Tokyo, Aug. 16 (Jiji Press)–The Japanese government will launch on Sept. 1 an agency that will lead the digitalization of administrative services, but there are lingering concerns about possible information leaks by private-sector staff.
Digital reforms are a key policy of the government of Prime Minister Yoshihide Suga.
With the novel coronavirus crisis shedding light on the government’s lagging digitalization efforts, the Suga administration hopes to make up for the delay by promoting reform measures under the new agency, aiming to enhance the convenience of administrative services.
The government will have the agency serve as a “control tower” in promoting digitalization efforts in the public and private sectors. The agency will aim to create a system that will allow people to complete all types of administrative procedures via smartphones in 60 seconds each.
The new body will have the authority to issue recommendations to government ministries and agencies and book information systems-related costs on behalf of them in the government’s budget in a lump sum.
Soon after its launch, the new agency will compile a priority policy plan to lay out the direction for its digitalization initiative.
It will also rush to build a system to allow people to check their records of COVID-19 vaccinations through the government’s Mynaportal website for holders of My Number social security and taxation identification cards.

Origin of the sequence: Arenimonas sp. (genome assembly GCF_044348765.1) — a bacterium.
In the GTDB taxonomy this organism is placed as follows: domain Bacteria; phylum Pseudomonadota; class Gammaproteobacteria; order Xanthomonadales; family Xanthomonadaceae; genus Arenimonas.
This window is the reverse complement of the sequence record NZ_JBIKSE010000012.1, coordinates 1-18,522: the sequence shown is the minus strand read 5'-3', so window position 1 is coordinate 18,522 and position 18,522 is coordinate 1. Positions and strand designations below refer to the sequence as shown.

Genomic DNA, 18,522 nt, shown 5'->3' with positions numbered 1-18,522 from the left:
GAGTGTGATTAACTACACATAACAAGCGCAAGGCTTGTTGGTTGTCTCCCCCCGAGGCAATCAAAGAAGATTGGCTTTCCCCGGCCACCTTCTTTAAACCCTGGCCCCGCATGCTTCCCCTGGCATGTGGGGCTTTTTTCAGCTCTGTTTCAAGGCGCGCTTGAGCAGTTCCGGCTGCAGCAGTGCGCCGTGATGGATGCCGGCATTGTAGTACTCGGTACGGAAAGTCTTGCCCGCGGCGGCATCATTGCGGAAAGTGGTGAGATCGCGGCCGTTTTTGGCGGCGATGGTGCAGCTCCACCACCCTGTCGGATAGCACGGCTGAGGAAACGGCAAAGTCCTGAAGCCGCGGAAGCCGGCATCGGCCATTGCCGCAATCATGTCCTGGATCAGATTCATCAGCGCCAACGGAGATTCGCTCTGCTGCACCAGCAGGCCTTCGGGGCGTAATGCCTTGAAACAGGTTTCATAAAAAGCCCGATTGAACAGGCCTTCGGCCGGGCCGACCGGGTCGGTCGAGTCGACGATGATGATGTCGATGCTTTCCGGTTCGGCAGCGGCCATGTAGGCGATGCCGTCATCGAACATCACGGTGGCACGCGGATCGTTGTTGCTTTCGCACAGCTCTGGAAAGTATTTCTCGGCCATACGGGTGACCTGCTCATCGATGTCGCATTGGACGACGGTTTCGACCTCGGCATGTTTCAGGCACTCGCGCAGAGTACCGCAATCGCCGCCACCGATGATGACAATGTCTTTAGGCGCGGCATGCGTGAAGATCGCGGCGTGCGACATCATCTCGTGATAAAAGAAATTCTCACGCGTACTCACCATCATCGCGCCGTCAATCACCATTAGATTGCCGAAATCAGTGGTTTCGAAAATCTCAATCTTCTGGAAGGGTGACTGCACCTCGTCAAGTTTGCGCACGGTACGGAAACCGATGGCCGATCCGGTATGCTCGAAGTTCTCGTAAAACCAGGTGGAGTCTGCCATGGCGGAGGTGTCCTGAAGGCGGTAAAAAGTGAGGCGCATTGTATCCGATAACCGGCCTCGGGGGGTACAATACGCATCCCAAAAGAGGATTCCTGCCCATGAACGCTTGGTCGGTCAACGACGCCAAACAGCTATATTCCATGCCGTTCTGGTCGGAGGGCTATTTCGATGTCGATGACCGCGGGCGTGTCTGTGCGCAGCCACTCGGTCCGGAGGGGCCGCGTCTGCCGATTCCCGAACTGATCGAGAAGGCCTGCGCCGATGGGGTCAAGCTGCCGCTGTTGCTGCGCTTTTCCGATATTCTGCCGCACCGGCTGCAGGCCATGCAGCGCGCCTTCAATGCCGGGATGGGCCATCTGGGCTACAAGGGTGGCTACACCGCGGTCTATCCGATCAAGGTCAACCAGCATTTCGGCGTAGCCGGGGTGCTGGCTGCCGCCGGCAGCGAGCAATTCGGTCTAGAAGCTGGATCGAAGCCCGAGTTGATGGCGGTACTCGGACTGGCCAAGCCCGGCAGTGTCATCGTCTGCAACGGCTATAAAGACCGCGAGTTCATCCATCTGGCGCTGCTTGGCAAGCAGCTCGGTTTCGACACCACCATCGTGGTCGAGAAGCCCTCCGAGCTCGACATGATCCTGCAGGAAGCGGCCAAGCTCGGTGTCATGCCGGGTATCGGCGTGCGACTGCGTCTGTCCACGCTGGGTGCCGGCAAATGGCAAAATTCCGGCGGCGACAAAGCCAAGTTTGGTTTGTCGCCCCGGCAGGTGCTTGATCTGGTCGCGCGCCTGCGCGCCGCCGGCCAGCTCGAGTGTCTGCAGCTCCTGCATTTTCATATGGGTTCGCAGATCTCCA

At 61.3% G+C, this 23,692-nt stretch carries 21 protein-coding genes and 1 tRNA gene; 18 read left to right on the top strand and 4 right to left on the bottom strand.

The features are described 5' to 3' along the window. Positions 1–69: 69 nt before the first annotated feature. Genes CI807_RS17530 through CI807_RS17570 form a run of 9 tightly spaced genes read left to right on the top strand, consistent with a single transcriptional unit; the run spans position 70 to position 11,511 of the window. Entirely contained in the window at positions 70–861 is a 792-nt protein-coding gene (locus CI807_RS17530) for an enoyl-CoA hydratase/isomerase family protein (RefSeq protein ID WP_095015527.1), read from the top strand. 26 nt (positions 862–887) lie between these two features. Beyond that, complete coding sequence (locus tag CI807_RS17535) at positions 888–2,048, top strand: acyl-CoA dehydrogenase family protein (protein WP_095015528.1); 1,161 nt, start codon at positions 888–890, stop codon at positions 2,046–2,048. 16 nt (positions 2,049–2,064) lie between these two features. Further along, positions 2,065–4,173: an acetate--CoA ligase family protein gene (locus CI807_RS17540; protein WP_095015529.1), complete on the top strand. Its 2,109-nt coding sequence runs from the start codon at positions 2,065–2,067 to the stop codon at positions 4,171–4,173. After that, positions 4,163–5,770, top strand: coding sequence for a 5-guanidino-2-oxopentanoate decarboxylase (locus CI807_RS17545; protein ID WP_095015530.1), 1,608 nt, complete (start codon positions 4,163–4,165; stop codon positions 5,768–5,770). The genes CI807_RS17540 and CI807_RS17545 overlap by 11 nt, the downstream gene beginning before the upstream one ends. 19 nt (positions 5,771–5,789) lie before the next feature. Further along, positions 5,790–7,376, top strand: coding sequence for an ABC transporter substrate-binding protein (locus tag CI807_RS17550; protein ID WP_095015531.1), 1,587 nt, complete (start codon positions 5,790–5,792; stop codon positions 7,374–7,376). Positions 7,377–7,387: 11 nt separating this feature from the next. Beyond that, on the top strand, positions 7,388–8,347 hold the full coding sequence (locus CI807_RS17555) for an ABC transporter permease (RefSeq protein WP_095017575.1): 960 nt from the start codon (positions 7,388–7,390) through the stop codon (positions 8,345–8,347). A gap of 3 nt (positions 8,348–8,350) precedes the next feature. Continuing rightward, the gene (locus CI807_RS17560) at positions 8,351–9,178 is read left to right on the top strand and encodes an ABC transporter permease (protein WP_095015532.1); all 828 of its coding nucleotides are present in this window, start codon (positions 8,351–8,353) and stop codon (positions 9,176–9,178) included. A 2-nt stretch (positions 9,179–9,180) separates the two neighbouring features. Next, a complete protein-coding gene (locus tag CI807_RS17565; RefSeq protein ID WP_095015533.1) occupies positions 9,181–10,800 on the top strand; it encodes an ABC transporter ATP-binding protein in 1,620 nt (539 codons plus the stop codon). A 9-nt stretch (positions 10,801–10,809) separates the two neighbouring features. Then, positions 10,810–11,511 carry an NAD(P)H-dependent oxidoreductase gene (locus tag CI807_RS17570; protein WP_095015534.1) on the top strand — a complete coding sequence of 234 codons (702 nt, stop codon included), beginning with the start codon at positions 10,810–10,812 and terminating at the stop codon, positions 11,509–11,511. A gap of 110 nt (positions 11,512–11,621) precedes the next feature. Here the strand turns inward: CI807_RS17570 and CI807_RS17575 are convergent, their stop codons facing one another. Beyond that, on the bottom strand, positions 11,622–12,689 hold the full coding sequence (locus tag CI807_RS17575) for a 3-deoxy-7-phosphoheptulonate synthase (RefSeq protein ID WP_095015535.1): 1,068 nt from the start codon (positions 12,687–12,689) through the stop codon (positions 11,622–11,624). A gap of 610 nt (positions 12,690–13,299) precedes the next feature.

“The envisaged system can become a flagship” of digitalization policy measures to be implemented by the new agency, digital transformation minister Takuya Hirai said.
About 100 of the agency’s initial 500 staff members, including some in key managerial positions, will be recruited from the private sector and they will be allowed to work part-time at the agency while staying on at their jobs in the private sector.
Sources familiar with the situation said such staff members could leak information they obtain through their work at the agency to their companies. There is also a possibility of private-sector workers giving preferential treatment to specific companies in biddings to select winners of orders placed by the agency.
During a debate at the ordinary session of the Diet, Japan’s parliament, that ended in June, opposition lawmakers claimed that the agency may create rules and implement budgets in ways advantageous to specific firms.
To dispel such concerns, the government will register affiliations of private-sector workers when they are hired and ask them to report information on their stockholdings.
But it remains uncertain whether such measures will be effective enough in preventing information leaks that could jeopardize fair bidding processes for orders to be placed by the agency, pundits said.